The UK is already a world-leader in the combat air sector, with a mix of skills and technologies unique in Europe, supporting over 18,000 highly skilled jobs. The sector delivers a turnover in excess of £6bn a year and has made up over 80% of defence exports from the UK over the last ten years.

Investment in combat air technology, combined with the strengths of UK industry, has resulted in the UK being the only Tier 1 partner with the US on the F-35 Lightning II programme, with British industry delivering 15% by value of every F-35 built. The UK has been able to help define the operational capabilities of the aircraft, while reinforcing UK industrial capability, critical skills and supporting wider economic prosperity.

The UK also continues to lead the way in combat air power as one of the four partner nations in the Eurofighter Typhoon programme. With more than 20,000 flying hours on deployed operations to date, the Typhoon delivers world leading capability, unparalleled reliability and proven interoperability with our allies. The MOD will continue to invest in the Typhoon for decades to come, with the best technologies being carried forward on to next-generation systems.

The F-35 Lightning II and the Typhoon are two complementary multi-role combat aircraft that will make up the RAF’s combat air fleet, placing the UK at the forefront of combat air technology – with the Typhoon expected to remain in UK service until at least 2040.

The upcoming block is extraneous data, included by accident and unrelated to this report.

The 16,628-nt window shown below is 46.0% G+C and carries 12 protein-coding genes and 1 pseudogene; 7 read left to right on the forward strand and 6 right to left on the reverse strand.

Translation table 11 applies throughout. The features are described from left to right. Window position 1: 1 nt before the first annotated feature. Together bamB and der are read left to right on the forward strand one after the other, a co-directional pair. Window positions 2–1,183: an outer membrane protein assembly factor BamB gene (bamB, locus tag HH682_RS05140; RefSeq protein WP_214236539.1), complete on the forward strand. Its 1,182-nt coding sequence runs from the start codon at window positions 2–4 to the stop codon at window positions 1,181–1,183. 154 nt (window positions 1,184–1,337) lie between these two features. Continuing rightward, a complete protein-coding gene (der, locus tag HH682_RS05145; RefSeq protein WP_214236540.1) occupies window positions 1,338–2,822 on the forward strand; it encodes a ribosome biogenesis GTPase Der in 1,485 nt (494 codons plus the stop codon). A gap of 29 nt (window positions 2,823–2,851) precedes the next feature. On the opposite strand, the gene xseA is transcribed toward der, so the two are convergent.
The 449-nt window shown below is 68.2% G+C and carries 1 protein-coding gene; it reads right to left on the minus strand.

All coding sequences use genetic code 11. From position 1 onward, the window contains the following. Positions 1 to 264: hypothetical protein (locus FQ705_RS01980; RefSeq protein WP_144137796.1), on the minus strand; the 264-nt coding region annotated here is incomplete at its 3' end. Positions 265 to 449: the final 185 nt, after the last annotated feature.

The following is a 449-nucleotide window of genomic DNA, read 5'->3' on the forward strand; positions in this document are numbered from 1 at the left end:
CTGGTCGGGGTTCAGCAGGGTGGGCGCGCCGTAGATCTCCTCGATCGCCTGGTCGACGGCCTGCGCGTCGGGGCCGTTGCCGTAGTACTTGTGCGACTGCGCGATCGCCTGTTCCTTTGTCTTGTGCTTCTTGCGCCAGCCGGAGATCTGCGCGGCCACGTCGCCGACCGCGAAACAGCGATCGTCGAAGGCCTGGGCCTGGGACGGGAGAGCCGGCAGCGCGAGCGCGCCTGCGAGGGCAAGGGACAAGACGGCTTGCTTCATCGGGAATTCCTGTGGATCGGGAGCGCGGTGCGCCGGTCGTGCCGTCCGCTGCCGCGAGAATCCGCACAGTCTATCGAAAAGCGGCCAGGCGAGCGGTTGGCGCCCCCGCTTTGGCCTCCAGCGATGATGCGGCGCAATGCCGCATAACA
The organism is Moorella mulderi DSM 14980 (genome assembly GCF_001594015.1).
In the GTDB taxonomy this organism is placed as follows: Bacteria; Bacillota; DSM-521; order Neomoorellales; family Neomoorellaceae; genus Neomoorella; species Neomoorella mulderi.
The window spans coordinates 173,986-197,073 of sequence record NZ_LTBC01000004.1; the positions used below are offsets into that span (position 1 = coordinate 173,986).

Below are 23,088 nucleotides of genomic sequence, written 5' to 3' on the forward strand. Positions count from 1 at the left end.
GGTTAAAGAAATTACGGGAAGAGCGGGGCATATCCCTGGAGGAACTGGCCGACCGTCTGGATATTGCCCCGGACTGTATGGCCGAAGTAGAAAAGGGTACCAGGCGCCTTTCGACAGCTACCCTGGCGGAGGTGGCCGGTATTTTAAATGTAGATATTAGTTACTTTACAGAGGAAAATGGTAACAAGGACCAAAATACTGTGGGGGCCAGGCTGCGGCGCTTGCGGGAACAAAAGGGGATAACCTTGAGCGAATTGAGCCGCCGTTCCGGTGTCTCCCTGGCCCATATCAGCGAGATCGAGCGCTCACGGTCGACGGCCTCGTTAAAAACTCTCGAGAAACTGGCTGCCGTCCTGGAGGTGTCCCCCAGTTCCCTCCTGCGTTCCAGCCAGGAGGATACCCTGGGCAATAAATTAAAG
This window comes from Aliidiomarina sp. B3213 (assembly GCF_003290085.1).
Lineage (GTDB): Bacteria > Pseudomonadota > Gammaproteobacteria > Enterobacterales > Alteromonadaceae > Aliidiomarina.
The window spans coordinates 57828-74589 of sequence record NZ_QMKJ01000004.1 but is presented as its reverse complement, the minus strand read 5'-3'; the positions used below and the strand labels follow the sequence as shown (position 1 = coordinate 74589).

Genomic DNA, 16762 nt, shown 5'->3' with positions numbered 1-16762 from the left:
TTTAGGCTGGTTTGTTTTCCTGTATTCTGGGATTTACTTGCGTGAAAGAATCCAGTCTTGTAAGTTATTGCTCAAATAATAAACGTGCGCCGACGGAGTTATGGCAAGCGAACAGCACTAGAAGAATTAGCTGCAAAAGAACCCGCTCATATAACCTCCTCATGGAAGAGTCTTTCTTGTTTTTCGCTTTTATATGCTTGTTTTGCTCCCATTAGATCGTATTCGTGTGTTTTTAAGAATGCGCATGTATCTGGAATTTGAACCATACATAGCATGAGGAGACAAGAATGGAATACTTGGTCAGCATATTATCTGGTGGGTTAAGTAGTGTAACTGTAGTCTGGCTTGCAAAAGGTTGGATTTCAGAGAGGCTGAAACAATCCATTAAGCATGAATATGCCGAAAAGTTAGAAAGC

The concept aircraft has been put together by British firms including BAE Systems, Leonardo, MBDA and Rolls-Royce
The concept aircraft has been put together by British firms including BAE Systems, Leonardo, MBDA and Rolls-Royce

Flight testing

The KC-46 Pegasus program achieved an important milestone July 6, 2018, at Boeing Field, Seattle, with completion of the final flight tests required for first aircraft delivery planned in late October.

A KC-46A Pegasus tanker takes off from Boeing Field, Seattle, June 4, 2018. The KC-46 Pegasus program achieved an important milestone July 6, with completion of the final flight tests required for first aircraft delivery to the U.S. Air Force (Courtesy photo)
A KC-46A Pegasus tanker takes off from Boeing Field, Seattle, June 4, 2018. The KC-46 Pegasus program achieved an important milestone July 6, with completion of the final flight tests required for first aircraft delivery to the U.S. Air Force (Courtesy photo)

The integrated Air Force and Boeing test team completed all required test points for the Remote Vision System and for receiver certifications of the F-16 Fighting Falcon and C-17 Globemaster III. These two receivers, coupled with testing completed in June of KC-135 Stratotanker refueling the KC-46 Pegasus as a receiver, are the minimum required for delivery.

«With this milestone complete, the test program has demonstrated a level of maturity that positions Boeing to deliver, and the Air Force to accept, an aircraft by the end of October 2018», said Doctor Will Roper, the Air Force service acquisition executive.

The KC-46 Pegasus test program is now transitioning to follow-on receiver aircraft testing and certifications required for operational testing starting in 2019.

On June 4, 2018, Chief of Staff of the Air Force General David L. Goldfein met with the men and women testing the KC-46 Pegasus at Boeing Field to witness their hard work firsthand. While flying on a scheduled KC-46 Pegasus test mission, Goldfein flew the aircraft and its boom in between test points and observed C-17 Globemaster III receiver aircraft certification testing.